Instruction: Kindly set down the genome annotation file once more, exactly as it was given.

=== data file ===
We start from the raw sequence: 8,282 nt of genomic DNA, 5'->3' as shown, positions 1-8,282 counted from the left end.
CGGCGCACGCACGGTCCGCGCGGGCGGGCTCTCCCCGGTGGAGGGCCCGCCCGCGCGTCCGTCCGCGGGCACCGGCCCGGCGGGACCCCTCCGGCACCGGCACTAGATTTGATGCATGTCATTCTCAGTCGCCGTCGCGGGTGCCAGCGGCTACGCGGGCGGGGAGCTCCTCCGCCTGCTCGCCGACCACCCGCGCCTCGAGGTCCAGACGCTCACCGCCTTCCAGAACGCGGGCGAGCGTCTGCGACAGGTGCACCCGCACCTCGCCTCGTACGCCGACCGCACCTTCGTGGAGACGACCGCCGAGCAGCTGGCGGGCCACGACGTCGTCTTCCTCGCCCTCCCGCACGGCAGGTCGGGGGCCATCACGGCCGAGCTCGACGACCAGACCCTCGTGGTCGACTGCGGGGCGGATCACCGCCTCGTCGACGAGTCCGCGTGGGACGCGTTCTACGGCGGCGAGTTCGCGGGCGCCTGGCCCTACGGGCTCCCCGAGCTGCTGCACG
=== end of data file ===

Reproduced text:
We start from the raw sequence: 8,282 nt of genomic DNA, 5'->3' as shown, positions 1-8,282 counted from the left end.
CGGCGCACGCACGGTCCGCGCGGGCGGGCTCTCCCCGGTGGAGGGCCCGCCCGCGCGTCCGTCCGCGGGCACCGGCCCGGCGGGACCCCTCCGGCACCGGCACTAGATTTGATGCATGTCATTCTCAGTCGCCGTCGCGGGTGCCAGCGGCTACGCGGGCGGGGAGCTCCTCCGCCTGCTCGCCGACCACCCGCGCCTCGAGGTCCAGACGCTCACCGCCTTCCAGAACGCGGGCGAGCGTCTGCGACAGGTGCACCCGCACCTCGCCTCGTACGCCGACCGCACCTTCGTGGAGACGACCGCCGAGCAGCTGGCGGGCCACGACGTCGTCTTCCTCGCCCTCCCGCACGGCAGGTCGGGGGCCATCACGGCCGAGCTCGACGACCAGACCCTCGTGGTCGACTGCGGGGCGGATCACCGCCTCGTCGACGAGTCCGCGTGGGACGCGTTCTACGGCGGCGAGTTCGCGGGCGCCTGGCCCTACGGGCTCCCCGAGCTGCTGCACG